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Tour the work in progress as building’s past is honored and a new future is crafted

Scaffolding recently came down at the Don Jail, revealing the restoration of the 148-year-old building in Toronto. It is being repurposed as administrative offices for the new glass-exterior Bridgepoint hospital, left, and will reopen next spring.

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Father Time looks down from the keystone of the south main entrance. The historic Renaissance Revival-style structure opened in 1864 and was built of brick from the Toronto brickyards and stone from quarries along the Niagara Escarpment and in Ohio.

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At the time, the building was designed with progressive ideas for inmate physical and mental wellness. But over the years, overcrowding and its role as a place of execution gave the building a fearsome reputation. It closed as a jail in 1977.

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The interior rotunda of the building. Heritage finishes in about 20 per cent of the building have been retained and repaired, according to Greg Colucci, principal of Toronto-based Diamond Schmitt Architects, the joint architect on the Bridgepoint project along with HDR Inc. of Omaha, Neb.

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At the time of its construction, the jail was a showcase of local craftsmanship. Ironwork, including these decorative serpent cast-iron brackets, came mostly from Toronto’s St. Lawrence Foundry.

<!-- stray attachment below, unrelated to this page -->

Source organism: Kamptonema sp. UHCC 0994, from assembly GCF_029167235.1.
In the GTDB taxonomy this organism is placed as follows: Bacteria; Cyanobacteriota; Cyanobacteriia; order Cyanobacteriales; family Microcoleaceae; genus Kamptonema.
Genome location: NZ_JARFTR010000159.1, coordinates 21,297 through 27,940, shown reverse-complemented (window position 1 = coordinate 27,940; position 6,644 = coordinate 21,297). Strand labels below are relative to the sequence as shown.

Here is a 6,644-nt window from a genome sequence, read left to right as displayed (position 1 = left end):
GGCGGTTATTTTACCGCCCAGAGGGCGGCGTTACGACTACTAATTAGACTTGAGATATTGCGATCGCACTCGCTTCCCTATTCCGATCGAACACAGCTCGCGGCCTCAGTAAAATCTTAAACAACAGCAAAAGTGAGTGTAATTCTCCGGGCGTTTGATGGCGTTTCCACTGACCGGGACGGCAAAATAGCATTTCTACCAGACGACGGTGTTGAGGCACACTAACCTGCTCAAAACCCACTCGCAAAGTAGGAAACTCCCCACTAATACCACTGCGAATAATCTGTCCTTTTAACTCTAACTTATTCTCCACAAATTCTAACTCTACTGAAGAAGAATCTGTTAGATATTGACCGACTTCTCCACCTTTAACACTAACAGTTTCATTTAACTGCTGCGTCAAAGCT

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The Don Jail’s centre pavilion – a half-octagonal rotunda featuring clerestory windows – was patterned on the design of a British prison in London.

Mario Madau

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The heritage conservation subconsultant on the project, +VG Architects will tell the building’s story with simple interpretative signs, so that readers as young as 7 can understand the evolution of the building.

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Some interior and exterior bars have been retained. The interpretive plan will tell the story of prisoners from breakfast to bedtime. But, as the jail has shared the site with community health-care facilities for most of its history, there will be stories of nurses, doctors and others, too.

Mario Madau

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Visitors will be allowed to visit the solitary isolation cells found beneath the stone staircases.

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On the lowest level, six jail cells have been retained to give the public a sense of former living conditions in the jail. A couple times a year the public will be allowed to view the punishment and death row cells, and the former gallows tower located on the second floor of the east block.

Mario Madau

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When the renovation is complete, the building will be renamed the Bridgepoint Administration Centre and will provide modern office space for about 100 hospital administrators.

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